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King County Executive
Dow Constantine


Executive Constantine on U.S. Senate health care bill: Don’t take King County backwards

Summary

In their review of the health care plan released today by U.S. Senate Republicans, experts from Public Health – Seattle & King County determined it falls short on all four key priorities laid out by King County Executive Dow Constantine: maintaining or increasing coverage; preserving access to women’s health, mental health, and substance abuse services; ensuring stability for local hospitals and clinics; and funding programs that prevent and control disease.

Story

After a closed-door process, Republican leaders in the U.S. Senate revealed a health care plan today that would leave King County residents sicker, poorer, and less secure.

“This is what we have come to expect from the Republican Congress: major legislation that few lawmakers understand or have even read, rammed through before people realize the full ramifications,” said Executive Constantine. “This bill takes us in the wrong direction. It threatens to rob thousands of local residents of their health insurance, makes it harder to receive addiction and mental health treatment, and reduces our ability to prevent and respond to outbreaks of disease. At King County, we know there is a better way, and we will do everything we can to protect the gains we have made and push for common sense reform.”

King County embraced the Affordable Care Act, and has reduced the number of uninsured people in King County by more than half since 2013. The current uninsured rate is 7.7 percent – the lowest ever recorded. For children, the rate is close to zero.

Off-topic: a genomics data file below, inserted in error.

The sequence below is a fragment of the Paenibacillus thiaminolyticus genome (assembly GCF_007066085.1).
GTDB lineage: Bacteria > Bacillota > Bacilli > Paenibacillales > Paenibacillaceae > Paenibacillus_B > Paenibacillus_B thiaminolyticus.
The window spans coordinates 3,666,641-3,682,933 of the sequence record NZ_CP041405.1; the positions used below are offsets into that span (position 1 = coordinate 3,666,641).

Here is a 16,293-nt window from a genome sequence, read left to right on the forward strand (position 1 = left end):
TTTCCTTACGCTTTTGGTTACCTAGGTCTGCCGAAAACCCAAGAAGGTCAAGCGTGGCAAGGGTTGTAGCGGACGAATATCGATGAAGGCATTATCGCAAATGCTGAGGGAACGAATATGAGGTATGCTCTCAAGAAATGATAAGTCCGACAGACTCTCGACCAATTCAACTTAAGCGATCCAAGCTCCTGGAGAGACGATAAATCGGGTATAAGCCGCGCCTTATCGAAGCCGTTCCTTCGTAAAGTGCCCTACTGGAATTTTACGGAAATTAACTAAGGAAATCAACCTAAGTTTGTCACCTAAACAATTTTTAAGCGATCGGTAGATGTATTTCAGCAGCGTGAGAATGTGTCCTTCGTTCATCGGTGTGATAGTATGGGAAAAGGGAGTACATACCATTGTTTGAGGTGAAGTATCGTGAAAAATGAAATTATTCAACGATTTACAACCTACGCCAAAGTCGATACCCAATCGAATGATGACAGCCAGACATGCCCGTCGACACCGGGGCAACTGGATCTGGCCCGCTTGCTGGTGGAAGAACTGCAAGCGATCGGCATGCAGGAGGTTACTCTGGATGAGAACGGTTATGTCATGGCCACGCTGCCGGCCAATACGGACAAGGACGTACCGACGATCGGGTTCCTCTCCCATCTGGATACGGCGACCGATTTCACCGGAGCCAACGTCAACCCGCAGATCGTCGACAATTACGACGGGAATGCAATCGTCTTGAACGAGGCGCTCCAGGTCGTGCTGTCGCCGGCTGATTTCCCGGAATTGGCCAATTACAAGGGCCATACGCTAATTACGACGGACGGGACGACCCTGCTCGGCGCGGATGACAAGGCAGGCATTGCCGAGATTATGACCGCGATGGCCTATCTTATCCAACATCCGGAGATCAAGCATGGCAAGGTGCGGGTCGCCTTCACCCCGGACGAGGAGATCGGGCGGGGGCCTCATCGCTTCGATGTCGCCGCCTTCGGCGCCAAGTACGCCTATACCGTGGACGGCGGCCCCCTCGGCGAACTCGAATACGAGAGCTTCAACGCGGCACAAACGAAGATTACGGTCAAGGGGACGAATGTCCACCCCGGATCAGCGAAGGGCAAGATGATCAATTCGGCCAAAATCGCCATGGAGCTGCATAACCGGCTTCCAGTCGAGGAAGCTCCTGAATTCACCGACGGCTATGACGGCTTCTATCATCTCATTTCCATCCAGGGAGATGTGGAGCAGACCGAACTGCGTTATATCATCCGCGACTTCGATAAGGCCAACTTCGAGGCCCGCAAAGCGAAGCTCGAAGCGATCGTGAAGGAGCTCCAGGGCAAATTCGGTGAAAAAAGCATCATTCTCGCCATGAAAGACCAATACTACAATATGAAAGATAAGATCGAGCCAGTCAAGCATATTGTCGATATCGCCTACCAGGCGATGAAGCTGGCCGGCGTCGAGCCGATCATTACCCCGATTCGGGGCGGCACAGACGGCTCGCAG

According to Public Health – Seattle & King County:

• The GOP plan doesn’t increase or even maintain access to insurance coverage. Like the House bill, the Senate legislation kicks millions of people off Medicaid, which was expanded under the Affordable Care Act. In addition to rolling back expansion, it severely undermines the basic Medicaid program over the long term. More than 150,000 people in King County rely on Medicaid for their health coverage.
• The increased rate of uninsured people would undermine the finances of local hospitals and health clinics, which would see a greater demand for charity care.
• People who remain insured would experience a loss in coverage, as the bill removes guarantees for essential health care benefits that keep people healthy, such as behavioral and physical health screenings.
• The bill also undermines the public health system that keeps us safe. It guts funding for the Centers for Disease Control and Prevention, carving a gaping hole in the Prevention and Public Health Fund. King County uses these funds to immunize middle-to-low income children and to support disease outbreak investigations and other prevention work.


Quotes

This is what we have come to expect from the Republican Congress: major legislation that few lawmakers understand or have even read, rammed through before people realize the full ramifications. This bill takes us in the wrong direction. It threatens to rob thousands of local residents of their health insurance, makes it harder to receive addiction and mental health treatment, and reduces our ability to prevent and respond to outbreaks of disease. At King County, we know there is a better way, and we will do everything we can to protect the gains we have made and push for common sense reforms.

Dow Constantine, King County Executive

For more information, contact:

Alex Fryer, Executive Office, 206-477-7966


King County Executive
Dow Constantine
Dow constantine portrait

Read the Executive's biography